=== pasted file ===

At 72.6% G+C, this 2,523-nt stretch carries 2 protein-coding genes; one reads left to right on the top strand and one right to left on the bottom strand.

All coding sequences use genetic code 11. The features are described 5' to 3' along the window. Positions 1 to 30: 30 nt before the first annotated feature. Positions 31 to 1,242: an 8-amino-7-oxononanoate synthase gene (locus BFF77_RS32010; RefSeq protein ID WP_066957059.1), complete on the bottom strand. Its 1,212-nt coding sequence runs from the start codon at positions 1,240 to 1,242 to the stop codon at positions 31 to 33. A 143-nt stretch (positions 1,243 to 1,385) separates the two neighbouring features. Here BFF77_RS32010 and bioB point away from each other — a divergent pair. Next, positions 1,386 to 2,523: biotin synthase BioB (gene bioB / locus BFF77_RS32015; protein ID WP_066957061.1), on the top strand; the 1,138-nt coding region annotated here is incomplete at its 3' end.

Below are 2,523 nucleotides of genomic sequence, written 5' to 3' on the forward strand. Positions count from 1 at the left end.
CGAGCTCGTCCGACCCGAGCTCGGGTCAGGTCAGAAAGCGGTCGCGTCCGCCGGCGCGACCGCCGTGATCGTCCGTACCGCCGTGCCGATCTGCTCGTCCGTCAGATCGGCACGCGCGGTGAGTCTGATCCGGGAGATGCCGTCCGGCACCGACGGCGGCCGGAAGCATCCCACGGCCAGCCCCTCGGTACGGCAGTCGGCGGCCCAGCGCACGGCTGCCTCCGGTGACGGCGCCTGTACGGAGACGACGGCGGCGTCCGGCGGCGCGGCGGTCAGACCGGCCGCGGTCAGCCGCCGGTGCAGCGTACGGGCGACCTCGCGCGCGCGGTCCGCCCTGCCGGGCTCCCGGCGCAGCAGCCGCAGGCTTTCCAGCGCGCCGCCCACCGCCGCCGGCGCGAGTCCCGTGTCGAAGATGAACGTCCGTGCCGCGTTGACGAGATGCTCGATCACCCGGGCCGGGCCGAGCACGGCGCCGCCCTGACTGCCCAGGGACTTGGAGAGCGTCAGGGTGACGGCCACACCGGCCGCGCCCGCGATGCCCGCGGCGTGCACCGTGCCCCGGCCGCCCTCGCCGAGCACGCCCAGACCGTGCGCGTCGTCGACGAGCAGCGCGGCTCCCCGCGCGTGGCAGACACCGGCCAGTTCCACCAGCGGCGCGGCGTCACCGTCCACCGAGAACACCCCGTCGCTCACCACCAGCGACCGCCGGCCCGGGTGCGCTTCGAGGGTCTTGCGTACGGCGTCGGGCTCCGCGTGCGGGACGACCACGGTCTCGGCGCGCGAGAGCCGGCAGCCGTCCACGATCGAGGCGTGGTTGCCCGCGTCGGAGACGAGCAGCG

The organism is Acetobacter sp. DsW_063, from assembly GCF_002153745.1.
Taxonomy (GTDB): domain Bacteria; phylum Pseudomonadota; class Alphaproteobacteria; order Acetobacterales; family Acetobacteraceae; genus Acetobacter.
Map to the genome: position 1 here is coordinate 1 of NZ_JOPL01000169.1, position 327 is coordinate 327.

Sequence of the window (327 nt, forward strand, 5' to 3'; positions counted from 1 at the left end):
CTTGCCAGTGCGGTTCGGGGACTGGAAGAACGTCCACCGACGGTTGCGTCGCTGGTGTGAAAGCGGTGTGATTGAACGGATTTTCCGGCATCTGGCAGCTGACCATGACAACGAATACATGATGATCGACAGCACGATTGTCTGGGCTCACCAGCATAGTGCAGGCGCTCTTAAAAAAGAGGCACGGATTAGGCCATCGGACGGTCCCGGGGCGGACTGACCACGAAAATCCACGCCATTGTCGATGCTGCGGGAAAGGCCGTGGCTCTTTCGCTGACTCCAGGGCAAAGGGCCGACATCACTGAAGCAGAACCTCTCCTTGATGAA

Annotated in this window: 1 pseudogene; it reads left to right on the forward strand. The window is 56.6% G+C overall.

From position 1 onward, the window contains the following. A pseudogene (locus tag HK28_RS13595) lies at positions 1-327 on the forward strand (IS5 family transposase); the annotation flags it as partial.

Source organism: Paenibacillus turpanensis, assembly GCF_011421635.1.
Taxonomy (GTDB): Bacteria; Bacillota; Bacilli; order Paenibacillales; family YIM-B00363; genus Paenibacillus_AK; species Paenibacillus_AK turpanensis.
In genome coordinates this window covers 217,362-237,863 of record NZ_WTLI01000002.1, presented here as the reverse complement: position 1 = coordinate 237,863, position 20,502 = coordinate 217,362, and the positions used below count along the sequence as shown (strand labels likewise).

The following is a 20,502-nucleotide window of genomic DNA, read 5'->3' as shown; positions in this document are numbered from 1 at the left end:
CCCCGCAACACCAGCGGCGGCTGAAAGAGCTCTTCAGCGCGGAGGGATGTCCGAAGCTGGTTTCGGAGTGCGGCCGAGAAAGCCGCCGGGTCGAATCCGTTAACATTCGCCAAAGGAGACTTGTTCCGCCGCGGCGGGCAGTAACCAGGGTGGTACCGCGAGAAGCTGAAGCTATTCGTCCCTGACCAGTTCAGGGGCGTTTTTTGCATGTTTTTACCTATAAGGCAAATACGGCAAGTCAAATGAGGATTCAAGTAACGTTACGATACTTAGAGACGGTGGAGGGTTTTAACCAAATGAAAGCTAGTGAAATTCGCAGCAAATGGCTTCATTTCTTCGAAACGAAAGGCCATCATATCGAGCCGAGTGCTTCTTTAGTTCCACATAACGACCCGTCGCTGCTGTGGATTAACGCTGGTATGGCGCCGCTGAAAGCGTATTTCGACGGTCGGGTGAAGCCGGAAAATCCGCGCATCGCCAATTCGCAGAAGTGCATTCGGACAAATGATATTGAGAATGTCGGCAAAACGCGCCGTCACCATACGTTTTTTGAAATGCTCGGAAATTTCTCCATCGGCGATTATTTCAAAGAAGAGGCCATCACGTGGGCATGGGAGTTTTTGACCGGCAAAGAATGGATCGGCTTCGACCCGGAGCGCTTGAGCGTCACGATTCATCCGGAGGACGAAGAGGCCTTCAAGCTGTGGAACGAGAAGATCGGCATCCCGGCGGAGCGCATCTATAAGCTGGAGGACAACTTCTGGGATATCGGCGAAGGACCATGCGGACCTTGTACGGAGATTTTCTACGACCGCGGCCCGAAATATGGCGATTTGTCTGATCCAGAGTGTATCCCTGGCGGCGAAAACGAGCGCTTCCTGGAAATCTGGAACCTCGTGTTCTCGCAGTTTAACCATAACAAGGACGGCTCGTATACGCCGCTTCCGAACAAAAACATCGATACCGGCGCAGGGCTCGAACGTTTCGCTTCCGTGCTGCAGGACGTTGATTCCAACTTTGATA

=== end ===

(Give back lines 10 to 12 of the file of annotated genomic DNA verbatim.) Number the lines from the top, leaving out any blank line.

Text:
Annotated in this window: 1 pseudogene; it reads left to right on the forward strand. The window is 56.6% G+C overall.

From position 1 onward, the window contains the following. A pseudogene (locus tag HK28_RS13595) lies at positions 1-327 on the forward strand (IS5 family transposase); the annotation flags it as partial.

Source organism: Paenibacillus turpanensis, assembly GCF_011421635.1.